When the World’s Parliament of Religions first met in Chicago in 1893, Christians, Jews, Hindus, Buddhists, Muslims, and even Spiritualists prayed together.
But Mormons were kept out.
What a difference 122 years make. On Oct. 15, when the Parliament of the World’s Religions — a slight adjustment of the name was made a century after the first meeting — convenes in Salt Lake City, it will not only feature a slate of Mormon voices, it will sit in the proverbial lap of the Church of Jesus Christ of Latter-day Saints, its global headquarters only a five-minute walk away.
The selection of this city is no coincidence, organizers and participants say, but a clear sign that both the LDS church and the parliament have evolved.
“It speaks to the fact that the Church of Jesus Christ of Latter-day Saints is a world religion and we are being recognized as such on the world stage,” said Rachel Mabey Whipple, a Mormon environmentalist who will speak about Mormonism and sustainability at the event.
“It shows a confidence that we are able to bring these other faith leaders to our community, and that is a great amount of maturity that I don’t know that we have always had.”
The parliament, which closes Monday, is expected to attract between 8,000 and 10,000 participants from 80 countries and 50 spiritual or faith traditions. This is the first time the parliament has met on U.S. soil since 1993, when it was held in Chicago. Recent meetings have been in Spain, Australia, and South Africa.
Other voices shut out of the first parliament will be in Salt Lake City, too. No Native American faiths were included at the 19th-century gathering, but now they make up a significant slice of speakers and participants, and some have set up tepees and other native dwellings outside the Salt Palace convention site. Leaders of Native American and other indigenous faiths will tackle topics as wide-ranging as teen suicide and the wisdom of grandmothers.
“It’s about time they begin to listen to” Native Americans and indigenous peoples, said Arnold Thomas, a Shoshone-Paiute tribal member who will speak.
“We have not always been considered human beings” by some of the faiths represented at the parliament in the past, he added.
Atheists will have a presence, too, in a session with religious leaders on human suffering. David Silverman, president of American Atheists — which held its annual convention in Salt Lake City earlier this year — said including nonbelievers makes the parliament truly interfaith.
“When the entire community is represented, people can truly unite with all their neighbors toward a common goal, without any outsiders at all,” Silverman said in an email interview.
“Everyone is equal, regardless of religious belief.”
Everyone may be equal, but not everyone is counted among the attendees. Catholic, Orthodox, evangelical, and Pentecostal Christians do not attend in any strength or send official representatives, with the bulk of Christians coming from mainline Protestant denominations. Most Eastern faiths send representatives, and the Dalai Lama was scheduled to speak until ill health forced him to cancel.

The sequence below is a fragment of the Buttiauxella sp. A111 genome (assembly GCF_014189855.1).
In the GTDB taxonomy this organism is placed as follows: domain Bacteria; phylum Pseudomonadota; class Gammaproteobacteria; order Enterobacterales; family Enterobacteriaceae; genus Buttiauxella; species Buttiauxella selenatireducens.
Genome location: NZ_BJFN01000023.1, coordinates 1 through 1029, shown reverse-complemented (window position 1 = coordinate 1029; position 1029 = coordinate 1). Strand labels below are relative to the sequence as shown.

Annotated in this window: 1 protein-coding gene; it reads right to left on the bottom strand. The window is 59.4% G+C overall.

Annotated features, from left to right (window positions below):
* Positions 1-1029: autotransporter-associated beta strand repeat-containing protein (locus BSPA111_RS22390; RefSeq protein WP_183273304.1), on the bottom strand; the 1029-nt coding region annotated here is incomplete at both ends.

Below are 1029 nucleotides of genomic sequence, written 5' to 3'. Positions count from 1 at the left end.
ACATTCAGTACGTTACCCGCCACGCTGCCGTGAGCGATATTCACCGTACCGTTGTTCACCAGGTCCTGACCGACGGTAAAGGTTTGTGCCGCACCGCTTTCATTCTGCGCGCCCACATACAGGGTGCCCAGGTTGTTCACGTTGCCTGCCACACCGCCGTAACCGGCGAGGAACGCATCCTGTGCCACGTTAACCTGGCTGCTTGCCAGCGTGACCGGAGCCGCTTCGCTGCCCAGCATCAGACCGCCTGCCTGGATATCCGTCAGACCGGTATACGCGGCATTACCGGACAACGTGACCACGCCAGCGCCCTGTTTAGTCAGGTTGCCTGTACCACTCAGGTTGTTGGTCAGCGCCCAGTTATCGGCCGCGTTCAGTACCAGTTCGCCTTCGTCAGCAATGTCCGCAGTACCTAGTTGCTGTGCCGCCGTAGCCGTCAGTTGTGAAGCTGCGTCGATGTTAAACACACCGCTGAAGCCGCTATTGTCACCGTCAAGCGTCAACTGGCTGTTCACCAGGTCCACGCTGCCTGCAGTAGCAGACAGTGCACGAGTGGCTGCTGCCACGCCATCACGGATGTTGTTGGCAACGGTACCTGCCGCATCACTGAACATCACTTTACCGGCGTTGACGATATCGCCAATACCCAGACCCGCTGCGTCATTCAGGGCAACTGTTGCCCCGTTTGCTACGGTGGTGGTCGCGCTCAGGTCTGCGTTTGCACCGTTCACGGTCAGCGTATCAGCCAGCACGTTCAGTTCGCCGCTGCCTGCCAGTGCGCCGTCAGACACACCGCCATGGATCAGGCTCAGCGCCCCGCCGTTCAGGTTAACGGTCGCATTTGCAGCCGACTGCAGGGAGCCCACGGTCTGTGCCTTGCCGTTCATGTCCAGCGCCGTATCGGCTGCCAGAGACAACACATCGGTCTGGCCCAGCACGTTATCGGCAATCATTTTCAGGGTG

What inclusivity there is has been neither swift nor smooth. The first parliament, held in the wake of the tremendously popular World’s Columbian Exposition, was groundbreaking for its inclusion of Eastern religions. Buddhism, Hinduism, and the Baha’i faith were introduced to Americans from the parliament’s stage, set in what is now the Art Institute of Chicago.
But Mormons were mostly shunned. A lone Mormon woman was allowed to address a smaller auxiliary meeting of women at the event.
The problem was polygamy. The LDS church banned plural marriage in 1890, but many Mormons still practiced it. Today only splinter Mormons not associated with the church embrace polygamy.
And therein lies a huge irony, says Andrea Radke-Moss, a Mormon historian and feminist also among this week’s speakers. In 1893, Mormons were excluded because their ideas of marriage and family were too radical. But Mormon Elder L. Whitney Clayton, the highest-ranking church official at this year’s parliament and one of its featured speakers, will likely address the church’s support of traditional marriage and sexuality.
Radke-Moss commended the parliament’s embrace of Mormons and other once-excluded faith traditions. But she laments what she sees as a scarcity of female Mormon voices — even though this year’s meeting will specially focus on women in religious traditions, with an entire day given over to a Women’s Assembly. While one smaller session will examine Mormon feminism, only author Terry Tempest Williams is among the parliament’s main speakers, and she is expected to focus on environmentalism, not her Mormon faith, of which she has been an outspoken critic. Her religious affiliation is not mentioned in her parliament biography .
“Mormon women are still not completely invited to the table, even in Salt Lake City,” Radke-Moss said.